We are all tied togetherin a mutual destiny; we are all in the same boat, what ever affects you affectsme. How can you sit and watch injustice happen, we are all connected; whatinjustice happens to me happens to you. Both Thoreau and King are trying toprove the point that we are our brothers keeper. We all need to fightinjustice to save each other. Thoreau and King have said what role conscienceplays for them and that injustice exists but you must use your conscience todecide what to do. Now they discuss just and unjust laws.

    Thoreau explains,unjust laws exist: Shall we be content to obey them, or shall we endeavor toamend them, and obey them until we have succeeded, or shall we transgress themat once. ( Henry David Thoreau, p. 586) Thoreau is acknowledging that unjust lawsexist. I think he figured like the sun rises every morning there will be unjustlaws. How you deal with them if you do not approve of them is the question.

    Thoreau asks, will you be happy to just obey the law for as long as it takes tochange the law by the governments rules?Do you want immediate acton? If youfollow the governments rules it will take a very long time to appeal theunjust law in court and they still may not change the law. Can you wait thatlong?Or, should you take drastic direct action to be heard at once. Are youwilling to be arrested? Can you handle the responsibility for your actions, orare you scared. Thoreau is impleying that you should not wine about somethinginless you are ready and able to take the conciquinces. Dr.

    King explains how hejustifies breaking some laws and following others; the fact is there are simplytwo types of laws. Dr. King explains there are, just and unjust laws, One hasnot only a legal, but moral responsibility to obey just laws. Conversely, onehas a moral responsibility to disobey unjust laws. A just law is a man-made codethat squares with the moral law or the law of God. An unjust law is a code thatis out of harmony with the moral law.

    To put it in the terms of Saint ThomasAguinas, and unjust law is a human law that is not rooted in eternal and naturallaw. Any law that uplifts human personality is just. Any law that degrades humanpersonality is unjust. ( Dr.

    King p. 519-520). King is saying that just lawsshould be obeyed because they are the law and they are morally right. Morallyright is being or acting in accordance with established standards of goodbehavior.

    So, if a law is legal and good you should fallow it. People should notfollow unjust laws because they are wrong; you owe it to yourself morally. Ajust law is one that God would O. K; God is all loving, blind to any indifferenceand will forgive. The constitution says that all men are created equeal; sotherefore if the law is not the same to everyone, it is not a just law.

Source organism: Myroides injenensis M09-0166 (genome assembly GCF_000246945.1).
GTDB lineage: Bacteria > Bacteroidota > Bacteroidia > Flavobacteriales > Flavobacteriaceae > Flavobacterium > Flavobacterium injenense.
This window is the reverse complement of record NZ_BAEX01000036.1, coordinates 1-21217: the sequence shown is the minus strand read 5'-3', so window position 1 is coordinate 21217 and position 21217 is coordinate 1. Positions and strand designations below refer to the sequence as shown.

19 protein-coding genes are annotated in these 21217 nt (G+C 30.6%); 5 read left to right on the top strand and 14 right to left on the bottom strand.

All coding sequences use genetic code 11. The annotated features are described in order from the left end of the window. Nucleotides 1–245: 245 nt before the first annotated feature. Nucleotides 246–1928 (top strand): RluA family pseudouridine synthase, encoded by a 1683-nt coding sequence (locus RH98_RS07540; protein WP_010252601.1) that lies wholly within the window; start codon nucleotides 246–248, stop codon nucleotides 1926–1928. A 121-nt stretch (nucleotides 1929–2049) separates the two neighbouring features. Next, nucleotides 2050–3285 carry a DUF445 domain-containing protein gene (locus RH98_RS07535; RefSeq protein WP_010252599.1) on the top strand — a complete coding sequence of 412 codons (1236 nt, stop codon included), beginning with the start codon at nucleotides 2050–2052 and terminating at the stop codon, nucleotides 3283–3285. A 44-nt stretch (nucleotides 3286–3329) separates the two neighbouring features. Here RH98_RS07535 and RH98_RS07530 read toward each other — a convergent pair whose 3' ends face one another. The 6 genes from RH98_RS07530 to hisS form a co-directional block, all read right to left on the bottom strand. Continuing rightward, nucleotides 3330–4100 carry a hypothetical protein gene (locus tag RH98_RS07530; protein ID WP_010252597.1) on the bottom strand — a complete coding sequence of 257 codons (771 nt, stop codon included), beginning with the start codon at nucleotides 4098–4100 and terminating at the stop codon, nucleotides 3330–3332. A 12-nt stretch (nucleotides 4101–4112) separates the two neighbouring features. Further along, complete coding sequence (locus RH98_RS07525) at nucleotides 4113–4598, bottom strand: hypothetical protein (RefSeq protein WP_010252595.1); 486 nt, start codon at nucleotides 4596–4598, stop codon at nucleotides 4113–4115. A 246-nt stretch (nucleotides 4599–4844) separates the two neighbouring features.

Ifanyone is dehumanized it is an unjust law. Plain and simple, an unjust law makesyou feel bad about who or what you are . A just law should make you feel equaland proud to be a human being. While Thoreau focuses on what you might do abouta law, Dr. King focuses on what makes a law just or unjust. Thoreau knows thereare unjust laws; I believe he thinks as long as laws exist there will always bethe possibility of being unjust laws.

    Thoreau says yes, unjust laws exist butwhat are you going to do, just sit there or fight. Dr. King is trying to get into the heads of his fellow clergyman that unjust laws are morally wrong. Butthey both want to get the point across that you must do something to changeunjust laws because they are wrong and can take your God given freedom away. Even though both writers are writing on ways to be civil but disobedient, theyhave opposite ways of convincing you.

    Their concepts are similar but theirapproaches are totally opposite. Dr. Kings religious and moderate tone aretotally different from Thoreaus intense hatred for authority, mostly thegovernment. They both want to point a finger at the government. Thoreau believesthe best government is one which governs the least.

    Dr. King believes theprinciples of government are necessary to keep order, but need to live up to”All men are created equal.” The underlying meaning that I got from readingboth essays was that you should follow your heart and your conscience againstinjustice and unjust laws, no matter what approach you choose to take.Bibliography”Letter from Birmingham Jail” – Martin Luther King “CivilDisobedience” – by Thoreau